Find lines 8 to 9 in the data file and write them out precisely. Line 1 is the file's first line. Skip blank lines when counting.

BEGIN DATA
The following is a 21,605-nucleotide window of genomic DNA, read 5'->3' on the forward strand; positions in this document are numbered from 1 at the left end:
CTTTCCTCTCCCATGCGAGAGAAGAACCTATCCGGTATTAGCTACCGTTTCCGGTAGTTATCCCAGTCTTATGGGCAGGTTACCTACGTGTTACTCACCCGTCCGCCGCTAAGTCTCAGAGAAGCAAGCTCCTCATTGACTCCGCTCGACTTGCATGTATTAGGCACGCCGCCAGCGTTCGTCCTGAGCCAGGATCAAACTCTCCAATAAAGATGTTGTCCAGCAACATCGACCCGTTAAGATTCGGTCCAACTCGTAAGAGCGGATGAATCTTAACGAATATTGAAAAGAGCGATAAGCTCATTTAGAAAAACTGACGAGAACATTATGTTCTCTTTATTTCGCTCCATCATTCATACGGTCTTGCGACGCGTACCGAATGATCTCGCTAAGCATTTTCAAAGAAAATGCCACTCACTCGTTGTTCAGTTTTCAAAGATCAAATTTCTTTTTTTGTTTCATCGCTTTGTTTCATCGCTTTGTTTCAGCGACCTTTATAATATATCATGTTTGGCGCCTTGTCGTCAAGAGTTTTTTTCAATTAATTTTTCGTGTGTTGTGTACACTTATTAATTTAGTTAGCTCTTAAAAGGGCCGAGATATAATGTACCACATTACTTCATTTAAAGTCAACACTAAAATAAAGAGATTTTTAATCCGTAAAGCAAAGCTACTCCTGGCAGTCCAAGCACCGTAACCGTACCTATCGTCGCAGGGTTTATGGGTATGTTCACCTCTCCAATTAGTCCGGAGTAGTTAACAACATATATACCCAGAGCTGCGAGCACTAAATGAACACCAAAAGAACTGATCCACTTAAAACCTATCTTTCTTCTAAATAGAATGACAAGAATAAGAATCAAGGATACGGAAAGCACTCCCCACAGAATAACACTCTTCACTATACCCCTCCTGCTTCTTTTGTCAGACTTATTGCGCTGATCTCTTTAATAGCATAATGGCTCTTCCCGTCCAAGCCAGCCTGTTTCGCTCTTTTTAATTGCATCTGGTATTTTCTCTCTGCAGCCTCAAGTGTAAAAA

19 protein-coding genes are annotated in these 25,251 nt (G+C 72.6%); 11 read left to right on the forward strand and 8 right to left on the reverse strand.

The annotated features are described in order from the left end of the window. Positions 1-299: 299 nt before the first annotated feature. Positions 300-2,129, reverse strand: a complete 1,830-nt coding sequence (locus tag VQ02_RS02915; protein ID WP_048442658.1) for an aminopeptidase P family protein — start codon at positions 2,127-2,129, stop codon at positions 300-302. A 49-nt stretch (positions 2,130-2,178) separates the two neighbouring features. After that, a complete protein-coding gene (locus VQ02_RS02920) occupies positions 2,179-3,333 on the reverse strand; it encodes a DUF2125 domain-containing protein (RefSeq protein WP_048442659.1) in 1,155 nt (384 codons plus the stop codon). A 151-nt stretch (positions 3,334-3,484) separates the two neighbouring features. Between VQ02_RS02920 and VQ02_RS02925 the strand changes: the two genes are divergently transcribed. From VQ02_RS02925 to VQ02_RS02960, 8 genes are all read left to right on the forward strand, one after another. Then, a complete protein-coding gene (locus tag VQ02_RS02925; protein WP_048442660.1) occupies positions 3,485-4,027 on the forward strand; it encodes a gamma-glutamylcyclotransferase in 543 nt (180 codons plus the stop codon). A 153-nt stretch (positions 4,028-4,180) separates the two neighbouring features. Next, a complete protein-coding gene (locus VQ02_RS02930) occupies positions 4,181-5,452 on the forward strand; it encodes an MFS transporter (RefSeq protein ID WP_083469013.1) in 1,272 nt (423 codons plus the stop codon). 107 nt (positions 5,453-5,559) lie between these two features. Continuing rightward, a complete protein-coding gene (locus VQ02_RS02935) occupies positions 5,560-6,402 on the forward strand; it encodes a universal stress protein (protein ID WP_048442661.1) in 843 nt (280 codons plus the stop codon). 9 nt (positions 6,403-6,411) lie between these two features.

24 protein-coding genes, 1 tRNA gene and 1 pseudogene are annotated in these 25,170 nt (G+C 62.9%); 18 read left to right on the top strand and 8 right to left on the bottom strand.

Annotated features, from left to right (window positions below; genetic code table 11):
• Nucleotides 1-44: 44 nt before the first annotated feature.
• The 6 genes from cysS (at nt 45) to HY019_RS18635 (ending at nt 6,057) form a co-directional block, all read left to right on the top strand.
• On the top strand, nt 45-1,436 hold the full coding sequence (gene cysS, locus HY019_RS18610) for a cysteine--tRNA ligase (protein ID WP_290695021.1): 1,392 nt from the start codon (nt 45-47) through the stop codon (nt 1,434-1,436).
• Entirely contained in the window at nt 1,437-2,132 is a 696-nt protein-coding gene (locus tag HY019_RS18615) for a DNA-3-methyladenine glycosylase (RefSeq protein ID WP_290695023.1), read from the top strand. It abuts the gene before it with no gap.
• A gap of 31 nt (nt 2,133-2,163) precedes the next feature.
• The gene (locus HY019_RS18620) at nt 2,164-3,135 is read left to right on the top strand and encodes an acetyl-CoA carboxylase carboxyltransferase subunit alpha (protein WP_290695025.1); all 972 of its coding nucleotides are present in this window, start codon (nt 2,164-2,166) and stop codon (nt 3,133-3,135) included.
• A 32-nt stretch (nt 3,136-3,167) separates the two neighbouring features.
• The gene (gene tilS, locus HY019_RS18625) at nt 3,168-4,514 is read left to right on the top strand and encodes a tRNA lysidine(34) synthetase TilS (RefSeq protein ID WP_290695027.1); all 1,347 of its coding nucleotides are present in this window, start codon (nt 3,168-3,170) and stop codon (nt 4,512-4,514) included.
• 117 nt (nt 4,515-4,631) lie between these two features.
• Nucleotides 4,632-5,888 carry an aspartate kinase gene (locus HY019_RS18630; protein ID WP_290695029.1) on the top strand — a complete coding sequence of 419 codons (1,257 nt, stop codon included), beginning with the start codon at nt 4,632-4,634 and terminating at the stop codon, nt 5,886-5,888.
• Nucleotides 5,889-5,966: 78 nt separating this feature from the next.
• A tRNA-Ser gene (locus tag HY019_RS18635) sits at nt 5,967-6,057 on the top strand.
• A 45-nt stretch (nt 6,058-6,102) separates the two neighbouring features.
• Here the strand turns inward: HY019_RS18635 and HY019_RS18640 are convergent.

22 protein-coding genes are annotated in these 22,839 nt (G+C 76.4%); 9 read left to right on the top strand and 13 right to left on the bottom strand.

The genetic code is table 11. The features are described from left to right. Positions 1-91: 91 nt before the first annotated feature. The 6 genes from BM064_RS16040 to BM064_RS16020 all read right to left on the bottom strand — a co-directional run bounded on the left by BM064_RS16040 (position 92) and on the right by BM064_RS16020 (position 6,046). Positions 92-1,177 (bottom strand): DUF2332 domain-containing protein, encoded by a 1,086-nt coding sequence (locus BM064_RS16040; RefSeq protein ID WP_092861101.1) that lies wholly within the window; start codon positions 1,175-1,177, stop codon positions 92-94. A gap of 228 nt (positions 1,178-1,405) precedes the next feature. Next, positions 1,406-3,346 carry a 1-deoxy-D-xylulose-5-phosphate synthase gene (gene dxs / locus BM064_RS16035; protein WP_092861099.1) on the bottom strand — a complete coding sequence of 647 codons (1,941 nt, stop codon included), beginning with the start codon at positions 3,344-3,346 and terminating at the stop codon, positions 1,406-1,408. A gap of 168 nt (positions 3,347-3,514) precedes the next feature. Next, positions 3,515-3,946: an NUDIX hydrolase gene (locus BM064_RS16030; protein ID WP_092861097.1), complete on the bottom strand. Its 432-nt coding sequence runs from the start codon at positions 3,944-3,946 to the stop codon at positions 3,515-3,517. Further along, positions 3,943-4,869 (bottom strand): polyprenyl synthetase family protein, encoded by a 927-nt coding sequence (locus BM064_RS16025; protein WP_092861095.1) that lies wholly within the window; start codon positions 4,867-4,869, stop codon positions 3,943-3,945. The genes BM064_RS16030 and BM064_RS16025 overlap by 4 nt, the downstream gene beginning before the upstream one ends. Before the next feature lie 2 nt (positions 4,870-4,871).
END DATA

• The 6 genes from cysS (at nt 45) to HY019_RS18635 (ending at nt 6,057) form a co-directional block, all read left to right on the top strand.
• On the top strand, nt 45-1,436 hold the full coding sequence (gene cysS, locus HY019_RS18610) for a cysteine--tRNA ligase (protein ID WP_290695021.1): 1,392 nt from the start codon (nt 45-47) through the stop codon (nt 1,434-1,436).